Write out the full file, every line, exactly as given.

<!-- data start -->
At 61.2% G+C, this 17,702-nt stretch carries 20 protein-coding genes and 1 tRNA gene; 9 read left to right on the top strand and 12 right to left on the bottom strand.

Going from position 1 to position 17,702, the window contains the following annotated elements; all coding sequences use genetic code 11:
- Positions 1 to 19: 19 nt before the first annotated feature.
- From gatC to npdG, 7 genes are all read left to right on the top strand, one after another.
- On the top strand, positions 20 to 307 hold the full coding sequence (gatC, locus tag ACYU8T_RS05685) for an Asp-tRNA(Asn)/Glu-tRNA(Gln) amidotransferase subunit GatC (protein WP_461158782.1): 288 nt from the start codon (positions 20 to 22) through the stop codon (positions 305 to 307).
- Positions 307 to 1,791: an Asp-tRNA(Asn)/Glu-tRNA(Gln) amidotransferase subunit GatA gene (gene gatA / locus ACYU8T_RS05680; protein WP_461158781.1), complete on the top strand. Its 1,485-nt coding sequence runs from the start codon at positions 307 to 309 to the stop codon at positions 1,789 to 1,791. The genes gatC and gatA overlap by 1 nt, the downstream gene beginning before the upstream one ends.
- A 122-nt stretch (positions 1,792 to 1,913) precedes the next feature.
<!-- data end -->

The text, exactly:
At 61.2% G+C, this 17,702-nt stretch carries 20 protein-coding genes and 1 tRNA gene; 9 read left to right on the top strand and 12 right to left on the bottom strand.

Going from position 1 to position 17,702, the window contains the following annotated elements; all coding sequences use genetic code 11:
- Positions 1 to 19: 19 nt before the first annotated feature.
- From gatC to npdG, 7 genes are all read left to right on the top strand, one after another.
- On the top strand, positions 20 to 307 hold the full coding sequence (gatC, locus tag ACYU8T_RS05685) for an Asp-tRNA(Asn)/Glu-tRNA(Gln) amidotransferase subunit GatC (protein WP_461158782.1): 288 nt from the start codon (positions 20 to 22) through the stop codon (positions 305 to 307).
- Positions 307 to 1,791: an Asp-tRNA(Asn)/Glu-tRNA(Gln) amidotransferase subunit GatA gene (gene gatA / locus ACYU8T_RS05680; protein WP_461158781.1), complete on the top strand. Its 1,485-nt coding sequence runs from the start codon at positions 307 to 309 to the stop codon at positions 1,789 to 1,791. The genes gatC and gatA overlap by 1 nt, the downstream gene beginning before the upstream one ends.
- A 122-nt stretch (positions 1,792 to 1,913) precedes the next feature.